Calculated Risks

Keeping Modern interesting does mean taking a few risks here and there, though. If you have seen the Magic 2014 Card Image Gallery, you might see a card named Archangel of Thune. When developing the card for Standard, it was noted that in Legacy and Modern, it allows for an infinite loop with Spike Feeder to gain unbounded life and put an unbounded number of +1/+1 counters on creatures you control. We discussed the implications of this, but ultimately it was decided that, even if it fits as another possible combo enabler in the Birthing Pod decks, those decks are already filled up to the brim with different combo engines, so Archangel of Thune didn't provide a huge risk, and the card remained unchanged going into M14.


While a two-card combo like this might seriously threaten Standard, it takes a lot more than that to threaten Modern, because of the strength and variety of answers available. Decks have access to cards like Mana Leak, Dismember, Thoughtseize, Path to Exile, and the like.

We have to be careful when putting combos into the format that are hard to interact with, but ones that open themselves up to creature removal are usually relatively safe.

The larger risks that we have to deal with in Modern is putting in too many redundant effects that create a critical mass in a deck (for instance, every new Lava Spike variant we print gets the Burn deck one card closer to being able to consistently deal 20 by turns three or four easily) or hyper-efficient two-for-ones. As the format develops, though, and we release more and more cards, it should keep building up resilience and over time be able to handle more threats.

We are able to take bigger risks with Legacy and Commander in products such as Planechase or Magic: The Gathering—Commander because they don't interact with Standard or Modern, and the power level of Legacy is more able to handle a much stronger influx of cards. It is in these products that we can target cards that are more focused on making an impact in Legacy, which has resulted in such cards as Baleful Strix, Shardless Agent, and Scavenging Ooze becoming role players in the format. Of course, just because a card starts out in one of these products doesn't mean that it will stay there forever. In case you missed it in the Arcana a couple weeks ago, Scavenging Ooze will be making its Standard/Modern debut following the release of Magic 2014. Having played with the card quite a bit over the past year, I am looking forward to seeing its impact in Standard, but also seeing what it can do in Modern. I don't know that it will dethrone Tarmogoyf as the king of the green two-drops, but it will at the least play a good Apollo Creed to Tarmogoyf's Rocky Balboa. Boy, do I hope that reference didn't date me too much.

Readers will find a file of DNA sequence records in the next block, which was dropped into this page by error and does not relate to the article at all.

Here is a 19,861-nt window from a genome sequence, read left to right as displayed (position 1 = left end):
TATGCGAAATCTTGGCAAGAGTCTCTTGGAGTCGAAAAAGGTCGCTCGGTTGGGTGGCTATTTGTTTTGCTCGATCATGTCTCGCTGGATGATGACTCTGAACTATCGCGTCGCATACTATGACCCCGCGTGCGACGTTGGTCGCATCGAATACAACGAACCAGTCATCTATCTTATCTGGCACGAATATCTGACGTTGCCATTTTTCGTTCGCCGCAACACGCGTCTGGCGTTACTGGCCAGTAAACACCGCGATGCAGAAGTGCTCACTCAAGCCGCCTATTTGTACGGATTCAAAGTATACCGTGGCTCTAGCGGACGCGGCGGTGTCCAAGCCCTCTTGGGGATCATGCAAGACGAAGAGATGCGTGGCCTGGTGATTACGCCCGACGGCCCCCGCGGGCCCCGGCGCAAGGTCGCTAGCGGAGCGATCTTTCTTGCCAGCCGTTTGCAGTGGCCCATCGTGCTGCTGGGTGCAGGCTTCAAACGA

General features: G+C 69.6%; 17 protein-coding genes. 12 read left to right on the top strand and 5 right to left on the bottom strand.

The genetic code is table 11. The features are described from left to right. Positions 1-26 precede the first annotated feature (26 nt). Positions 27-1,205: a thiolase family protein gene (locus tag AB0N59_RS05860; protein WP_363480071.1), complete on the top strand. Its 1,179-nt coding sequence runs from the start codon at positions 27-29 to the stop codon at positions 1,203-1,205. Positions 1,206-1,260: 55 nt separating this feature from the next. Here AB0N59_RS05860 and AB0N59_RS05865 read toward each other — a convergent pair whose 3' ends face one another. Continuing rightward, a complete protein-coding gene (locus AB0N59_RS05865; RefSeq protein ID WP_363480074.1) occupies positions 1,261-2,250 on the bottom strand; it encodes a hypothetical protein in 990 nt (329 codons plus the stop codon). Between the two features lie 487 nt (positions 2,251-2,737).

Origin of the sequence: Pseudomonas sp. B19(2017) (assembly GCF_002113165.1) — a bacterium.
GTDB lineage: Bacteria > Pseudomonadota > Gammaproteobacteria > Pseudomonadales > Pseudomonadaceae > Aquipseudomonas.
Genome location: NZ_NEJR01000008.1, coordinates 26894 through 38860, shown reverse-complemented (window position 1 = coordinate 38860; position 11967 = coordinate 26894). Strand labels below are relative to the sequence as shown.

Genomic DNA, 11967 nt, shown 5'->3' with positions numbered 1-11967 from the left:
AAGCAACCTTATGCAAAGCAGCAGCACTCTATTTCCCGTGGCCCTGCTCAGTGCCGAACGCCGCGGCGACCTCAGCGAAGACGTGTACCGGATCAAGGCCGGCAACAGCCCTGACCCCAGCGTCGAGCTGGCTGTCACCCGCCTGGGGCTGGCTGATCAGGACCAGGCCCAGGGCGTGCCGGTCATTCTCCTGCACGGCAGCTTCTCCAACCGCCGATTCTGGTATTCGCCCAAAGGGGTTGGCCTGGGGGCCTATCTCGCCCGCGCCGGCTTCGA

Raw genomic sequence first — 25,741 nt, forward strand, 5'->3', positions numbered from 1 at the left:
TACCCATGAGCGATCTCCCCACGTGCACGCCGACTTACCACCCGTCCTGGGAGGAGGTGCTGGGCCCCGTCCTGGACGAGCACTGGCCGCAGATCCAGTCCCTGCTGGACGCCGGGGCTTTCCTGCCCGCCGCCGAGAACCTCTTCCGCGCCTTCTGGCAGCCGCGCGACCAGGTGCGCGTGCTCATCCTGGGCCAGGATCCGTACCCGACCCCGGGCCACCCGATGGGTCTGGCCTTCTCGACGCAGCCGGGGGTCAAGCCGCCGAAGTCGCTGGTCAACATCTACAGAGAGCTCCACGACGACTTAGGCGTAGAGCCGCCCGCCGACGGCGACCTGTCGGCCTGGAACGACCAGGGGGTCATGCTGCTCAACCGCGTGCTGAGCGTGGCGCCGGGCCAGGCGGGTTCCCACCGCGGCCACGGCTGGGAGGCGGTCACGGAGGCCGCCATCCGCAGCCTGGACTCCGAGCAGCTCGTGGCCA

Keeping the Format in Check

One of the hardest parts for the developers working on creating the basics of the Modern format was settling on the correct banned list. Of course, the cards like Skullclamp that have proven themselves to be too powerful for even Legacy are easy ones to put on the chopping block, but there are a lot of cards in the gray area that we left off the list for the Magic Online Community Cup but added to the list by the time we officially announced it for Pro Tour Philadelphia.